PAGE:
Thanks for your insight{clarification?}
Is it possible that the point here, is more about : The Servant is not greater than the Master, and we must prepare to walk in His footsteps? That the Church Herself united to Her Creator must/will also share in His Passion? That we must not think that 2000 years has separated us from the Cross, and this is the point that she{the blogger} …More
@doctor Bobus
Thanks for your insight{clarification?}
Is it possible that the point here, is more about : The Servant is not greater than the Master, and we must prepare to walk in His footsteps? That the Church Herself united to Her Creator must/will also share in His Passion? That we must not think that 2000 years has separated us from the Cross, and this is the point that she{the blogger} was working from? Do Penance , Pray Receive the Sacraments ..Etc.Etc.
Dr Bobus
If I might make one Christological point:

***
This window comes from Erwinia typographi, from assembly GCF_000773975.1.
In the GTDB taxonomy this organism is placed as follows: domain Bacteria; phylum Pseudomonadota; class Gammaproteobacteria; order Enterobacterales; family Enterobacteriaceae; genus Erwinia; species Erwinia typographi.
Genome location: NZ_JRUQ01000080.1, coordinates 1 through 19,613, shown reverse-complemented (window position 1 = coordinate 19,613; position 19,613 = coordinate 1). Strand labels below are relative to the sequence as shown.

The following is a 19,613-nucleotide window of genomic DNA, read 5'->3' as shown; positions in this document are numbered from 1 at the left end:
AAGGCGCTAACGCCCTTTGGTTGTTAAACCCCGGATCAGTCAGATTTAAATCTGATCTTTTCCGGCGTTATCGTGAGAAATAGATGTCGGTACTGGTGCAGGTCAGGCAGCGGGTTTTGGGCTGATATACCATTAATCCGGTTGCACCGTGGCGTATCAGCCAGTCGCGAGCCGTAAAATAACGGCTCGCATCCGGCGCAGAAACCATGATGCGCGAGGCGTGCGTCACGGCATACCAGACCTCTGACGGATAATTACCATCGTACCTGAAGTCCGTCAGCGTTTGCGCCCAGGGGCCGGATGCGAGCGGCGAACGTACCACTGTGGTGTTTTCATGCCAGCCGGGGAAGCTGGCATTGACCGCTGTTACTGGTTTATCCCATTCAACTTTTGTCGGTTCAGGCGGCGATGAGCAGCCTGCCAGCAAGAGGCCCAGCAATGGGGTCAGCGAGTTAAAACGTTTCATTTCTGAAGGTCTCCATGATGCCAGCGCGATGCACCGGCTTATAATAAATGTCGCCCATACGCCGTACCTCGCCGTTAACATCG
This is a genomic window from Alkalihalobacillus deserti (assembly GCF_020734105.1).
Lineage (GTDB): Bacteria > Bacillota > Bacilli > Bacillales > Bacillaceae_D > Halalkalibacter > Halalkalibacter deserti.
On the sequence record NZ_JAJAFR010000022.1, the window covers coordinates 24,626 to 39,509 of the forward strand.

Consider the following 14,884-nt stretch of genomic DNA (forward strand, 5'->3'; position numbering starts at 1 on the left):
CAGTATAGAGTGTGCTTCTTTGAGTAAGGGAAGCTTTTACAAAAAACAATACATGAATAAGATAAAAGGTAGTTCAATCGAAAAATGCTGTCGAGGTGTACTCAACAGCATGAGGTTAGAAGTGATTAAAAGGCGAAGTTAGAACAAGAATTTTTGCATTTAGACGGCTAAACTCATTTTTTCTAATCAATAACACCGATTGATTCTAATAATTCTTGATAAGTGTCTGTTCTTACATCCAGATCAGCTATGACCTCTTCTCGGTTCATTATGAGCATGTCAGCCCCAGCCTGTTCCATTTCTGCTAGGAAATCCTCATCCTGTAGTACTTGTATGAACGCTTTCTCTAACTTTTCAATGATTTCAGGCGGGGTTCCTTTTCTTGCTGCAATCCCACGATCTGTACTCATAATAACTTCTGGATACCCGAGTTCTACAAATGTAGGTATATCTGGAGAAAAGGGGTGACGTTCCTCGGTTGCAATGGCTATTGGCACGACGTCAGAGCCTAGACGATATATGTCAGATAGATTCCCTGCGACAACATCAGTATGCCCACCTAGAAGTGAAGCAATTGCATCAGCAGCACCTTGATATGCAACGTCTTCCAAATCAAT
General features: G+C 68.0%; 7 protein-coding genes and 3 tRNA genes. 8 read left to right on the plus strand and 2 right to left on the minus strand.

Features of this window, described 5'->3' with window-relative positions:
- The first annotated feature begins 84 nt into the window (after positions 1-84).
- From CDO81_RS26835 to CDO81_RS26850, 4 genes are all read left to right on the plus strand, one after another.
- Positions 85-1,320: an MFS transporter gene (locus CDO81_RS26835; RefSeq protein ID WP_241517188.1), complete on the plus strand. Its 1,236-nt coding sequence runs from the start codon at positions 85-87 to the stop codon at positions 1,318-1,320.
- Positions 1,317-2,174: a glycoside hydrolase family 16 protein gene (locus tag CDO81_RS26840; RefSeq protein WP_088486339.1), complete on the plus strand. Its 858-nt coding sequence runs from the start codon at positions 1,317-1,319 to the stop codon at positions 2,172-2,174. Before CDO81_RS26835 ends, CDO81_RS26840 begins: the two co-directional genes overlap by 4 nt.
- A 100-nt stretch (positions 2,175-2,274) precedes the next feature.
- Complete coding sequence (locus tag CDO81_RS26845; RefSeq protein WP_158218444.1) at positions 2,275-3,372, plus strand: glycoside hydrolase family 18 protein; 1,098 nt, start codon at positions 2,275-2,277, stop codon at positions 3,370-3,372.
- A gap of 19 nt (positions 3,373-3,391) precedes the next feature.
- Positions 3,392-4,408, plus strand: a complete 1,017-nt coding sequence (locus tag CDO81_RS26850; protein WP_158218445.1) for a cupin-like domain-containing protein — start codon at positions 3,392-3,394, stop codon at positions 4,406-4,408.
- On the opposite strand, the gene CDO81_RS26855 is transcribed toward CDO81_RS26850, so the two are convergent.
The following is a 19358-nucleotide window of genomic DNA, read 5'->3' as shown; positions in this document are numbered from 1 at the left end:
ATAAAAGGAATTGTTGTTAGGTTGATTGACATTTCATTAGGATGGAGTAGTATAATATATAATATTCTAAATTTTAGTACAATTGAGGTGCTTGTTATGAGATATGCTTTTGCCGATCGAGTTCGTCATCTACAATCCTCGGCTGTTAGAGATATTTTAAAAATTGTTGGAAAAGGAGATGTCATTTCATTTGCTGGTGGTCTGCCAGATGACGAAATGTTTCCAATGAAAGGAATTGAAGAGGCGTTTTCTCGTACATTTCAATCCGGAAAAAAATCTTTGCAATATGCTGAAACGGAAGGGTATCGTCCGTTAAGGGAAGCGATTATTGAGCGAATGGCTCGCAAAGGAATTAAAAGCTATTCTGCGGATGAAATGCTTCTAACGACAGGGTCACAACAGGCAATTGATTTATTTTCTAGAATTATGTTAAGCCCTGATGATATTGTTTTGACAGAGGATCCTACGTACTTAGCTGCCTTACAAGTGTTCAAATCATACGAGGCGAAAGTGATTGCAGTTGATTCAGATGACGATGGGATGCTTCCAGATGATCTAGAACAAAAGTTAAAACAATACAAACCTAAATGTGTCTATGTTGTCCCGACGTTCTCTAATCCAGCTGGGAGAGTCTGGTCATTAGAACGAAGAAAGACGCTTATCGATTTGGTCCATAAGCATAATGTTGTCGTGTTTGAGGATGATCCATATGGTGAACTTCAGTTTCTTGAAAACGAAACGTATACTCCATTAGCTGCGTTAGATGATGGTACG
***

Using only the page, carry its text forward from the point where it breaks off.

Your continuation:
It is important to note that St Thomas is not just promoting a Lutheran style theologia crucis. The Redemption of Man is not merely a matter of Christ the Perfect Victim suffering but also of Christ the Perfect Priest offering that suffering.

There are readings in Christmastide matins when the Doctor of Christology, Leo Magnus, speaks about the Union …More
If I might make one Christological point:

It is important to note that St Thomas is not just promoting a Lutheran style theologia crucis. The Redemption of Man is not merely a matter of Christ the Perfect Victim suffering but also of Christ the Perfect Priest offering that suffering.

There are readings in Christmastide matins when the Doctor of Christology, Leo Magnus, speaks about the Union of the Creator with His Creation. St Thomas, knowing this and keeping in mind the ineffable dignity of the Hypostatic Union, says that the Redemption of Man begins at the first instant of the Incarnation (i.e., when the Creator is united with His Creation).

How then can it be said that Man is redeemed by Christ's Passion and Death, yet that the Redemption begins at the first instant of the Incarnation? The answer, IMHO, is that His offering of His Passion and Death (the Perfect Act of Charity of Christ the Priest) begins at the first instant of the Incarnation, when Christ takes on passible flesh and the inevitability of His Own suffering and death.

Thus the importance of Christ's Knowledge is not merely an isolated question in Christology.